The word cabbage is a derivation of the Old English Kabage, a colloquial term for head or empty head.
The cabbage family — of which Brussels sprouts, broccoli, cauliflower and kale are all members is varied.
Cabbage itself comes in many forms — the shapes can be flat, conical, the heads compact or loose, and the leaves curly or plain.
It is difficult to trace the exact history of cabbage, but it was most likely domesticated somewhere in Europe before 1000 BC, although savoys were not developed until the 16th century. By the Middle Ages, it had become a prominent part of European cuisine
Cabbage is a good source of vitamin K, vitamin C and fiber Cabbage is also an excellent source of manganese, vitamin B6, and folate; and a good source of thiamin, riboflavin, calcium, potassium, vitamin A, tryptophan, protein, and magnesium. Cabbage, at least white, are also a very economic as its cheap and compact making it last for many meals.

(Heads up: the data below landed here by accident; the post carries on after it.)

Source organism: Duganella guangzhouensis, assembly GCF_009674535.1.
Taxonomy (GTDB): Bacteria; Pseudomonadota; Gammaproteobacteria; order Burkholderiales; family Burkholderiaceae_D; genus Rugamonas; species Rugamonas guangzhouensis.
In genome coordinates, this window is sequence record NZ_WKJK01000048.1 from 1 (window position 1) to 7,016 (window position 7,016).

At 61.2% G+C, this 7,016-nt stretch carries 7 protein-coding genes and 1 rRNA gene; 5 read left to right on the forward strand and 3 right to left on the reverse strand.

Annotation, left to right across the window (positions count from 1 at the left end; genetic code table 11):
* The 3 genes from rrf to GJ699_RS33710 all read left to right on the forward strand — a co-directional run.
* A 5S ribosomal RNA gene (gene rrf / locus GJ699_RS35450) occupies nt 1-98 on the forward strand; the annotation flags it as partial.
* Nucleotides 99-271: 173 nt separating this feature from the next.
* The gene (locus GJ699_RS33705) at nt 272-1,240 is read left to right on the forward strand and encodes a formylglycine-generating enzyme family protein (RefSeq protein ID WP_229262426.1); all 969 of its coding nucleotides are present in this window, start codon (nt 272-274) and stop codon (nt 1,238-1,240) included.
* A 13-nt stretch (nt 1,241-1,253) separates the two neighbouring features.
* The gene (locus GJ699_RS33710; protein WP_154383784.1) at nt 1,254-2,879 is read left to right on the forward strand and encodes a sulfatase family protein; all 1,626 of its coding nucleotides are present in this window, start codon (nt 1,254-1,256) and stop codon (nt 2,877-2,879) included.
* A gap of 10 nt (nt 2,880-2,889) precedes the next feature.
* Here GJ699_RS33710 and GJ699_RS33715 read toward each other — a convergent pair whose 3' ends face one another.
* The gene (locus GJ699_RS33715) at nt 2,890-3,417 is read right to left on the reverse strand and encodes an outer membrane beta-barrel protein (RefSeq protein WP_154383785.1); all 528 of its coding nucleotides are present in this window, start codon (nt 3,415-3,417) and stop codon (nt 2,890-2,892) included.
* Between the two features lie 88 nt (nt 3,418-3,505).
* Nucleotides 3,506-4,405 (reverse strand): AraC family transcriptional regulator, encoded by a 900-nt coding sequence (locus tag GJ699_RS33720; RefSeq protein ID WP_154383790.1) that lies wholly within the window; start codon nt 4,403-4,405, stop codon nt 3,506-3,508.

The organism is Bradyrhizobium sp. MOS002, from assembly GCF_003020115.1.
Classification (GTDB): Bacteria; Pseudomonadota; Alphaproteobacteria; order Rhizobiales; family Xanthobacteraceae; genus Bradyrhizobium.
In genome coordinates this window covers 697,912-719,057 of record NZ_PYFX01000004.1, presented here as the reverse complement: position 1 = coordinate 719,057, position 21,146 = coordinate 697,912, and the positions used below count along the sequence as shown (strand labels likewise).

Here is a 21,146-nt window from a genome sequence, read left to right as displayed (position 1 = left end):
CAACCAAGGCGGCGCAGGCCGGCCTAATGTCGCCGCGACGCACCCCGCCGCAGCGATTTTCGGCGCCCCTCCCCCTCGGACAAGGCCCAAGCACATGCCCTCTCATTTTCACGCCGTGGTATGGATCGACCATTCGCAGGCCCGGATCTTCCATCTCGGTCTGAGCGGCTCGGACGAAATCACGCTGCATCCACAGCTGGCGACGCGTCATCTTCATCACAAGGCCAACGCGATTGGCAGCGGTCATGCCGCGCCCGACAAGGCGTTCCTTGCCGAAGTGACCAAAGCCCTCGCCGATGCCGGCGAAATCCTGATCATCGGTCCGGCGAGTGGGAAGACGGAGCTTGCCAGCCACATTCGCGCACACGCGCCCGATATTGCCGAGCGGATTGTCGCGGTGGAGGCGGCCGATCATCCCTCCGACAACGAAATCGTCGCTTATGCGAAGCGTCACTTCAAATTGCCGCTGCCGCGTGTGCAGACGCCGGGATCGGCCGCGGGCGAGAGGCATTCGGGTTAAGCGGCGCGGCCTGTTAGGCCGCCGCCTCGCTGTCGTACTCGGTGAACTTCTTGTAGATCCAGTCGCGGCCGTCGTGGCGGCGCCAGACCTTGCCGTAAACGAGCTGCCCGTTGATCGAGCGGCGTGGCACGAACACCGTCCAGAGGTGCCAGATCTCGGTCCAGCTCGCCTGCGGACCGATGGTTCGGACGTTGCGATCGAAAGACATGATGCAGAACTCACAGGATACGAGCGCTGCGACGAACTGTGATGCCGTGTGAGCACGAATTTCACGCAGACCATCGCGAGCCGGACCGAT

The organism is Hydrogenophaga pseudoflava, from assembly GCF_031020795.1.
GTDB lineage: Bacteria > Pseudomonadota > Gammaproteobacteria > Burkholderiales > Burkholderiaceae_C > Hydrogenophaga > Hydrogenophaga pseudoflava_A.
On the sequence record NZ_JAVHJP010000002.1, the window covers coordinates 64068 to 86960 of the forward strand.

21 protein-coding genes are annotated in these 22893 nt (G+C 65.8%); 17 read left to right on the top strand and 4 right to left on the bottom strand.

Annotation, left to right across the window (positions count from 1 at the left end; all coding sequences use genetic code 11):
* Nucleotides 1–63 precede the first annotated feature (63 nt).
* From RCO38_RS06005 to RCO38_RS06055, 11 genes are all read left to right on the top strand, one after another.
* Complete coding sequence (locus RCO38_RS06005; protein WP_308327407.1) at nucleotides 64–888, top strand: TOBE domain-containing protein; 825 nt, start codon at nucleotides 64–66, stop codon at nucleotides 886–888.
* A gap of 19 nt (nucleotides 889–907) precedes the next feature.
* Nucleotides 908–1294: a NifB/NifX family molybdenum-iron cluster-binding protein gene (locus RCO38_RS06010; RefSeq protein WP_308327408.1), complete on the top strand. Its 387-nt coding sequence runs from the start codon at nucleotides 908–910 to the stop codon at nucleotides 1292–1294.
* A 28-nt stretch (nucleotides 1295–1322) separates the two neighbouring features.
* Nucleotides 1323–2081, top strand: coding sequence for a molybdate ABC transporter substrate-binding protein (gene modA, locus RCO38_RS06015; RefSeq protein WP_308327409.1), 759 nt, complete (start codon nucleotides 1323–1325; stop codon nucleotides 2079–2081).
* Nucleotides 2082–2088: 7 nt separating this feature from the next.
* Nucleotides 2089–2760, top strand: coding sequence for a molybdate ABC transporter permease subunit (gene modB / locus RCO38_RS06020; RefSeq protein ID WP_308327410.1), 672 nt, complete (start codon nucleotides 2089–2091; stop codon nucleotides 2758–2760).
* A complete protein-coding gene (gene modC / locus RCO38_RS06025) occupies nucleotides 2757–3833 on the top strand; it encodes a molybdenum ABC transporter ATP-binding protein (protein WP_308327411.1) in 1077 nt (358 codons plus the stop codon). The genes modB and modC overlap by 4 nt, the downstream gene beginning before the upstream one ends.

The ancient Roman nobleman Pliny the Elder described both culinary and medicinal properties of the vegetable, recommending it for drunkenness—both preventatively to counter the effects of alcohol, and to cure hangovers.
British dish bubble and squeak is made primarily with peppery beef and boiled cabbage.